Nursery Lessons, in Words of One Syllable by Anonymous

NURSERY LESSONS, IN Words of One Syllable.

PRICE SIXPENCE, COLOURED.

London: PUBLISHED BY DARTON AND HARVEY, GRACECHURCH STREET. 1838

[Illustration: "See! here is a fine nag."]

See! here is a fine nag. And that is a good boy who rides on it too; for he reads his book so well, and is so neat and clean, that his kind aunt gave him this nice horse; and I am sure James takes good care of her gift.

[Illustration: "'How sad that poor old man looks!'"]

"How sad that poor old man looks!" said Mary to John: "his clothes are all in rags. I wish we had something to give him." "So do I," said John; "but my sixpence went to buy a top. Let us ask for a piece of bread for him."

[Illustration: "Round goes the mill,"]

Round goes the mill, which is of so much use to us; for it grinds the corn to flour. And who can tell what is done with it then? It is made into bread; but we must save some to make cakes and pies for good girls and boys.

[Illustration: "Ann's papa had a large dog,"]

Ann's papa had a large dog, of which she was very fond, and when Ann had a bun or cake, she would give some to Dash. One day, Ann fell into a pond, but the good dog did not let her sink, but sprang in and drew her safe to land.

[Illustration: "Oh, fie! to rob the poor bird of its young."]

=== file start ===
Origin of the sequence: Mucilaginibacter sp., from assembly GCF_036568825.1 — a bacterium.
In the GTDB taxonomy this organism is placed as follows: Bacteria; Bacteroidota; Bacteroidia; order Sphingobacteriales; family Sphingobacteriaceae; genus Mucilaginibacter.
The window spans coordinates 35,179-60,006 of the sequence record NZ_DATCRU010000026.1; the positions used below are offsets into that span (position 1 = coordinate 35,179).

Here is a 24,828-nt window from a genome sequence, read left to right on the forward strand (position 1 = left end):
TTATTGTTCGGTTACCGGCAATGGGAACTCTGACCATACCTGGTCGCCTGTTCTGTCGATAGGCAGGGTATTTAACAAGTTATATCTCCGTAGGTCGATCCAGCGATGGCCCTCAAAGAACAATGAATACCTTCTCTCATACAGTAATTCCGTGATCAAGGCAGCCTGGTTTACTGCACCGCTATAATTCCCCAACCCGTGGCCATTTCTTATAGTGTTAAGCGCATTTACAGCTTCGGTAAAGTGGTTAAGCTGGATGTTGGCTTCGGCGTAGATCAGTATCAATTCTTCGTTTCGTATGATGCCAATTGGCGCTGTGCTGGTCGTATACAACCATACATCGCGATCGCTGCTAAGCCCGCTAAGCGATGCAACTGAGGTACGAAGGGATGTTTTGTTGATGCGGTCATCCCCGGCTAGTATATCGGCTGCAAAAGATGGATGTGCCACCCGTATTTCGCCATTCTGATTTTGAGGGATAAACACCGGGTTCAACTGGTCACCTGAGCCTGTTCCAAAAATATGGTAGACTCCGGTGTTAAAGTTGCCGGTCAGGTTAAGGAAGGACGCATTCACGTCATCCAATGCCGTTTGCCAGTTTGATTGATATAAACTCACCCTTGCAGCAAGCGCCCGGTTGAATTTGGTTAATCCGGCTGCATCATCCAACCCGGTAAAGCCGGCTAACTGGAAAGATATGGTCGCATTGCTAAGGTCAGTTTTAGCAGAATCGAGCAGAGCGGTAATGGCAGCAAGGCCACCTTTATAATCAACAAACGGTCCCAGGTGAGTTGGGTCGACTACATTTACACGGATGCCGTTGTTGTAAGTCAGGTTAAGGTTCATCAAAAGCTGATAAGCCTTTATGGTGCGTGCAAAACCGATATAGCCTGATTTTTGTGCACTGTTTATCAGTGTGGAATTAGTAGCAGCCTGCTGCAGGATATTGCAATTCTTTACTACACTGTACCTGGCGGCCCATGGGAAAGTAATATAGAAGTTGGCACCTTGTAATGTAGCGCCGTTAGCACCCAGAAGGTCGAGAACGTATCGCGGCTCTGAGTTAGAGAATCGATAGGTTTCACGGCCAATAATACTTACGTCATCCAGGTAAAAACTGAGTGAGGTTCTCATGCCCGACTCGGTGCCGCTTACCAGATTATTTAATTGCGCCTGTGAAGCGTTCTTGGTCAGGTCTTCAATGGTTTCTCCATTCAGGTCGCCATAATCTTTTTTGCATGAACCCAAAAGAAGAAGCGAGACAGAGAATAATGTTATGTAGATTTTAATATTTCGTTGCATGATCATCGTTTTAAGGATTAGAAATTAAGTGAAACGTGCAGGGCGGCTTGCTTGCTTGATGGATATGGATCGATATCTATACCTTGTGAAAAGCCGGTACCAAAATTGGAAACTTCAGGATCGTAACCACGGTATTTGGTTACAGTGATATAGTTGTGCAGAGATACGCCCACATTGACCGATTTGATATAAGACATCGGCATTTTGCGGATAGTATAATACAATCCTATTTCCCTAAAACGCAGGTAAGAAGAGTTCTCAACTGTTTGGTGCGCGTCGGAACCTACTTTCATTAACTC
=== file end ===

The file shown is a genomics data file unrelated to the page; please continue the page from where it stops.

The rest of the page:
Oh, fie! to rob the poor bird of its young. Sure Tom has not been told how much pains the old bird takes to build her nest, and make it soft and warm; and how far she flies, to find food for her young ones. Pray put the nest back into the tree.

[Illustration: "How hard these men work!"]

How hard these men work! they will soon have cut down that large tree, "Small strokes fell great oaks." And then the wood is of so much use to us, that I do not know what we should do if we had none. Ships are built of oak.

[Illustration: "John is a sad boy."]

John is a sad boy. He will not learn to read, though Jane takes so much pains to teach him. See how the leaves of his nice, gay book are all torn, and how he pouts his lips. We hope, as he grows up, he will see his faults, and try to mend.

[Illustration: "How hard the wind blows!"]

How hard the wind blows! and how the little boats rock to and fro! It must be sad for those poor men who have to earn their bread on the sea. I hope they will bring home a good net full of fish, that they may buy food and warm clothes for their poor wives and little ones.